Deep Peace to You….read more
In So You Think You’re Not Religious, James Adams sets himself a formidable task: asserting the value of Christian faith and practice to skeptics, and overcoming their very reasonable objections. It’s perhaps in his favor that he’s an extremely reasonable man, and that many of these objections were his own, at other times in his life. A powerful and practical introduction to the church for newcomers and old-timers alike. Topics include belief, the creed, sacraments, prayer, and belonging.read more
I am a child of the Universe. Everyone is a child of the Universe. We are all one, no matter what our race, colour or creed,. The wondrous evolving Universe has created dust, stars, galaxies, sun, earth and all creatures upon it. We are from the earth; self-conscious creatures; the Universe experiencing and reflecting upon itself. The Universe Story is our primary story.read more
I believe in God, creator of the universe, dwelling forever beyond time and space.read more
I believe in Jesus , child of God , chosen of God, born of the woman Mary , who listened to women and liked them, who stayed in their homes , who discussed the Kingdom with them, who was followed and financed by women disciples.read more
Native Spirit Ah Nee Mahread more
I believe in (trust in, not just intellectually assent to) a Power, Force, Rational Principle at the core of the Universe that is the Source of all that is. I believe it has a personal quality (i.e. “father/mother”). This Power is so much greater than anything we can imagine that, for all practical purposes, it is beyond measure and without limit (“all” powerful…at least in comparison with us).read more
The Christianity we have inherited in the 21st century is like an onion, with Jesus’ wisdom at the core and layers and layers of church doctrine added over the centuries. Each of those layers was a solution to a problem in its own time. Progressive Christianity has let go of virtually all of those layers, recognizing that the core teaching – the Jesus experience, if you will – is what transcends time and is worth preserving. The result is that most progressive Christian churches no longer use the old creeds. We are not willing to recite what we cannot believe.read more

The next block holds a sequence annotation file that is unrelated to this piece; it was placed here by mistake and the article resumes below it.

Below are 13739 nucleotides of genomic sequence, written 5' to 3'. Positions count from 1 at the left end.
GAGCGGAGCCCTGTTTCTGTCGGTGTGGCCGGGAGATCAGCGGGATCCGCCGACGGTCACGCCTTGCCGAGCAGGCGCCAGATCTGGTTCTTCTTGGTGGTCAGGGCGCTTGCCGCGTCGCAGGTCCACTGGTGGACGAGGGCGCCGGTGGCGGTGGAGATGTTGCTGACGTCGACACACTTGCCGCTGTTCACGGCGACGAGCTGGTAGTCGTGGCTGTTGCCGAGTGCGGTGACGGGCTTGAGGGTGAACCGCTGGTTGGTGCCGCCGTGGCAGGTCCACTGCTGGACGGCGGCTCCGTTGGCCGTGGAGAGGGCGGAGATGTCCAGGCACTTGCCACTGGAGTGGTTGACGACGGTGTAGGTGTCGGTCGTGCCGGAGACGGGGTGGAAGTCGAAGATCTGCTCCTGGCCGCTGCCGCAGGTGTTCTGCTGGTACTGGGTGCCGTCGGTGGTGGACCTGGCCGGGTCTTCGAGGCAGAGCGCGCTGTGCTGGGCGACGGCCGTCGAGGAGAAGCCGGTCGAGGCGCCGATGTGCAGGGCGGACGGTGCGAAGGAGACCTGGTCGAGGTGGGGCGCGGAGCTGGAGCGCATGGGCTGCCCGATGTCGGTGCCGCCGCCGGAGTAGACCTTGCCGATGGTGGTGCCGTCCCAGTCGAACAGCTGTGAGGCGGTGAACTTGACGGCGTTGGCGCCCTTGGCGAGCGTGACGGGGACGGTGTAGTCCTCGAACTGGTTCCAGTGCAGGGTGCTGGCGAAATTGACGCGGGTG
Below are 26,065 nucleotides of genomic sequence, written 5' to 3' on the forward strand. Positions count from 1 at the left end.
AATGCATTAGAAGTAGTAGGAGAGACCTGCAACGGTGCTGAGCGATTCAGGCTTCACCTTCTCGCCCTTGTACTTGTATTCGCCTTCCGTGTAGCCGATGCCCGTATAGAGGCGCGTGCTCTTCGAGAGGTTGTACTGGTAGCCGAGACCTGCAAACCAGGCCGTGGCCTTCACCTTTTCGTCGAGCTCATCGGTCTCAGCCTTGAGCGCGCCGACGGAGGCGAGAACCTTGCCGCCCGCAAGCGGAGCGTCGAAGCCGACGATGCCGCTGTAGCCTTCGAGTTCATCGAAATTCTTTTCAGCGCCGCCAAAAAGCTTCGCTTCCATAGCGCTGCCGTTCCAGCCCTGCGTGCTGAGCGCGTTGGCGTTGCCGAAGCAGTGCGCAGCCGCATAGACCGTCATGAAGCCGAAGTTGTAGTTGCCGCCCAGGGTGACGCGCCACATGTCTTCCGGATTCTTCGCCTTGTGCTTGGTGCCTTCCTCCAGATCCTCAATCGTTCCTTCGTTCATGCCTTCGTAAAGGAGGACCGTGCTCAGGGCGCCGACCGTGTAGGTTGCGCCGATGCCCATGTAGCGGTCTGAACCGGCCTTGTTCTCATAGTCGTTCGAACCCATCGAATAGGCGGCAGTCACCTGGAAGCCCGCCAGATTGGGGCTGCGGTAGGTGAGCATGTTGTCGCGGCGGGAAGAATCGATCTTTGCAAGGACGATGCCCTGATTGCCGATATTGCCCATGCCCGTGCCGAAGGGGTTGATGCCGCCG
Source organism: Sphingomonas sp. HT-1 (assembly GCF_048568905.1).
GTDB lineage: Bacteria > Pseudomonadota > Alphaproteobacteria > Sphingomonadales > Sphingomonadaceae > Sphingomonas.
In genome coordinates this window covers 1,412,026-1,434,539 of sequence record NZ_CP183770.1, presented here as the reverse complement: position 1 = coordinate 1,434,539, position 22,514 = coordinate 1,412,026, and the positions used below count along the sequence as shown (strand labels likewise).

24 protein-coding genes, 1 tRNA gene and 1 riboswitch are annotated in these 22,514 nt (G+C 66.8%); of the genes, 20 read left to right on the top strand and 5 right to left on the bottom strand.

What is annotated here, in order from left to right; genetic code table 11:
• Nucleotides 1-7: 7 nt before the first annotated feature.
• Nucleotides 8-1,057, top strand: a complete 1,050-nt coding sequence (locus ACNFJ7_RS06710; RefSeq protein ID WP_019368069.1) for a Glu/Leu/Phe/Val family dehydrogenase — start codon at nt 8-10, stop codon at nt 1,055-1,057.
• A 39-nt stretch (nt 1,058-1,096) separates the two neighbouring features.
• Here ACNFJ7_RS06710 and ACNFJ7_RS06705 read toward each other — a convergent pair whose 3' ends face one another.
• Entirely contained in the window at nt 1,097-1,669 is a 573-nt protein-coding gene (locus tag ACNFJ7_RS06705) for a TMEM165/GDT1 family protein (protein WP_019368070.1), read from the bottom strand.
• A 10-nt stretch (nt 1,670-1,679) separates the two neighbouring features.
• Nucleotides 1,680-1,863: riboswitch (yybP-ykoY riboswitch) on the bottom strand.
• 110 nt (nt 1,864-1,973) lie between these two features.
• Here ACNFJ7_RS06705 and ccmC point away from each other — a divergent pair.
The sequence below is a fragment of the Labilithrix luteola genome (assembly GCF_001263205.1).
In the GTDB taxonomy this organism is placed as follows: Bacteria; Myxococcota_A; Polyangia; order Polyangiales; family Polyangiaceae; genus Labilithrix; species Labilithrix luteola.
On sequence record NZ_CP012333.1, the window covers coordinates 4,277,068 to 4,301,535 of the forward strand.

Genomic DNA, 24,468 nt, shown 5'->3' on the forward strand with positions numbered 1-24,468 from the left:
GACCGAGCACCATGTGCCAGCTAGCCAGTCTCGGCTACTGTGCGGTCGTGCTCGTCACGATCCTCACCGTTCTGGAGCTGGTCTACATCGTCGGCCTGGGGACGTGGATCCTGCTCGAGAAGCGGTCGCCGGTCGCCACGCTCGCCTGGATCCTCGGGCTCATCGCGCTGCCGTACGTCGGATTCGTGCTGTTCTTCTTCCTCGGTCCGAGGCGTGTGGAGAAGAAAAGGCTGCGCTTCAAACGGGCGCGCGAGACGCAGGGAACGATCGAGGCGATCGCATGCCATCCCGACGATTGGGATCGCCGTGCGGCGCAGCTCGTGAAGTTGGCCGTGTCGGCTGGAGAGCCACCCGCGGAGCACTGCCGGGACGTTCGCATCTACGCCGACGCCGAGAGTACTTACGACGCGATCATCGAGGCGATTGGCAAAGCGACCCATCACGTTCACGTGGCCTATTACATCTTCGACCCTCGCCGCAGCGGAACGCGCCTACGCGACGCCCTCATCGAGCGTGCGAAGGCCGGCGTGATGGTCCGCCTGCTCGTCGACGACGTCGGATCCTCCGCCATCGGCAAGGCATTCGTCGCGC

I believe in God as my creator and as the creator of the world which God sets before me as a gift for my joy and use, for me to tend in gratitude and affection. I believe …read more
I worship and adore God, source, essence, and aim of all things, spirit that enlivens all beings.
I follow the way of Jesus, who found God in himself and shared a way for others to find God in themselves.
As progressive Christians in the 21st century, we are uncomfortable with rigid statements of belief, as we recognise our understandings are shaped by life experiences within cultural and environmental contexts. Yet, there are some common understandings which continue to shape our lives, both individually and in community with others. These we seek to affirm and celebrateread more
We believe that happiness awaits humanity and that our existence is not absurd.read more
If creeds and statements of faith turn into prisons for an Infinite Mystery, is there a way to express our current beliefs that does not end dialogue and the ability to change as our information changes?read more
While adherents claim to feel more Christian, or Buddhist, or Jewish than ever, they are finding more solidarity with one another than ever before.
They seem to be moving toward a similar “sweet spot,” one that integrates similar core values within the differing beliefs that frame those values.
One of the problems of being a professional academic is that generally when you have to write articles they have to be heavy, well-researched pieces that connect with the on-going academic debate in one’s field. Well I don’t really want to do that here. In this short piece I want to try and dream a little, to set out some ways of how we might imagine religious faith that represent an alternative to credal forms of Christianity.read more
Together we hold a place where each can find voice as they long to reflect the Christ for our time.read more
The Fourth Gospel was designed first to place Jesus into the context of the Jewish scriptures, then to place him into the worship patterns of the synagogue and finally to allow him to be viewed through the lens of a popular form of first-century Jewish mysticism.read more